This recipe for meethe chawal (also known as zarda pulao) is a sweet rice dessert that’s aromatic and delicious! This sweet saffron fruit and nut rice is a popular Indian and Pakistani dessert often served for special occasions such as weddings, Diwali, Eid.
What is Meethe Chawal?
Meethe chawal is a sweet rice pilaf speckled with fruit and nuts.
This is my mom’s signature dessert – she makes this sweet dish for almost every special occasion and has done so for as long as I can remember. Everyone who tries her meethe chawal raves about it so I’m sure you’ll love this dessert! Today I’m sharing my mom’s famous meethe chawal recipe – adapted for the instant pot making it even easier to make!
My family’s recipe calls for spices like floral green cardamom, smoky black cardamom, sweet cinnamon, and fragrant cloves and saffron. It also calls for pineapple, shredded coconut, raisins, and nuts.
You can easily make different variations of this rice: try garnishing it with sweet (canned) mandarin! Or use different nuts! I prefer pistachios for both the flavor and the pop of color it adds to this rice but cashews or sliced almonds work great too!
A Dessert with Two Names: Meethe Chawal & Zarda Pulao
This sweet rice dish is known by two names: in Hindi this dish is called meethe chawal which means “sweet rice” and in Urdu this dish is called zarda pulao which means “yellow rice.”
Typically yellow food coloring is added to this dessert to give the dish a brighter yellow hue so feel free to add that if you’d like. I prefer making this without food dye and so my rice only has a faint yellow hue thanks to the saffron.
This sweet pulao is a recipe straight out of my cookbook, Indian Food Under Pressure. One of my blog readers left me a book review on amazon and this is how she described this dish: “The rice dessert smells like Christmas and tastes like love.” I love that description so much because this really is a special occasion dessert that tastes like love.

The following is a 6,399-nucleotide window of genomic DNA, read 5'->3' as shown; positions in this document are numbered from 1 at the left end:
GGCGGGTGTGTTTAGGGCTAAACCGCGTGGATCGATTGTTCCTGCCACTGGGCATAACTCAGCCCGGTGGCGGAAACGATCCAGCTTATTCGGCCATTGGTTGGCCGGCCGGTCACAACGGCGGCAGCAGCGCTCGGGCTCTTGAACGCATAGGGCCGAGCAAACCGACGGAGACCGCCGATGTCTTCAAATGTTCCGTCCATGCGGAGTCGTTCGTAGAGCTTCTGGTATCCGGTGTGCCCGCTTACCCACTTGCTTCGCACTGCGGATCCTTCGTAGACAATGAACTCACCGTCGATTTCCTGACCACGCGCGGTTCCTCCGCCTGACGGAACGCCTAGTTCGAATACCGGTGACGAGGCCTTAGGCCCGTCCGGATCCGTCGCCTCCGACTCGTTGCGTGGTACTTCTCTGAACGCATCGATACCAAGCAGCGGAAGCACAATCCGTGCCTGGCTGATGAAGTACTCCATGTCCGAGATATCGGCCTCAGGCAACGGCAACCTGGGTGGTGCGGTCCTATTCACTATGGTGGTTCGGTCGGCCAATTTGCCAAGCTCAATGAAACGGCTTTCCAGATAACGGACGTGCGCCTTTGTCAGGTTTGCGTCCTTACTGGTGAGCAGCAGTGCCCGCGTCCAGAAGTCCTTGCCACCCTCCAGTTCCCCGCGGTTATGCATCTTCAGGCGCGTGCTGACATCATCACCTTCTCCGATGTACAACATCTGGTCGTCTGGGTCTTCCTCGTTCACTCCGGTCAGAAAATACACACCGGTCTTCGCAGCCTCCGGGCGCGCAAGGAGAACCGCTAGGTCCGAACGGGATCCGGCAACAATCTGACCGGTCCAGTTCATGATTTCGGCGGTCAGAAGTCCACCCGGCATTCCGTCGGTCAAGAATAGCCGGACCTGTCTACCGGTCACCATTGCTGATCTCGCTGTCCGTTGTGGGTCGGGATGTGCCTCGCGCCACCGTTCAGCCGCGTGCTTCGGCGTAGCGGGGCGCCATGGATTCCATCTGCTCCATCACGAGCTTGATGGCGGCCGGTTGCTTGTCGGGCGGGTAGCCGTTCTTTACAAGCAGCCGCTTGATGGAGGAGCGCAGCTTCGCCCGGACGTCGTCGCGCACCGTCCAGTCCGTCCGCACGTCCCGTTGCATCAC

I hope you make and love this festive and fragrant sweet rice pilaf!
- 2 cups basmati rice soaked for 1 hour
- 2 tablespoons ghee
- 1 tablespoon golden raisins
- 2 cups water
- Pinch of saffron
- 2 cups ripe pineapple chunks or 1 20 ounce can of pineapple chunks, drained
- 1 cup frozen grated coconut*
- 1 teaspoon lemon juice
- 2 tablespoons water
- 1 ½ cups sugar
- ¼ cup chopped pistachios or nuts of choice garnish
- Soak the basmati rice in cold water for 1 hour. Drain, rinse and set aside.
- Press the sauté button, then add the ghee. Once the ghee melts, add the whole spices to the pot. As soon as the spices begin to sizzle, add the raisins and give them a stir, then add the rice, water and saffron.
- Secure the lid, close the pressure valve and cook for 7 minutes at high pressure.
- Open the valve to quick release any remaining pressure.
- Add the pineapple chunks, grated coconut, lemon juice, 2 tablespoons of water and mix well. Carefully pour the sugar on top of the rice, making sure it doesn’t get on the edges of the steel pot. Do not mix the sugar into the rice.
- Secure the lid, close the pressure valve and cook for 1 minute at high pressure.
- Naturally release pressure.
- Mix well, garnish with chopped pistachios and serve.
- *Find frozen unsweetened grated coconut at your local Indian grocery store.
- Try topping it with canned mandarins for a variation.
- You can use yellow food coloring if you’d like to make it look more yellow.
- You can soak the saffron in a bit of milk or water before adding it to the rice if you prefer. I’ve found the steam from pressure cooking also helps impart color.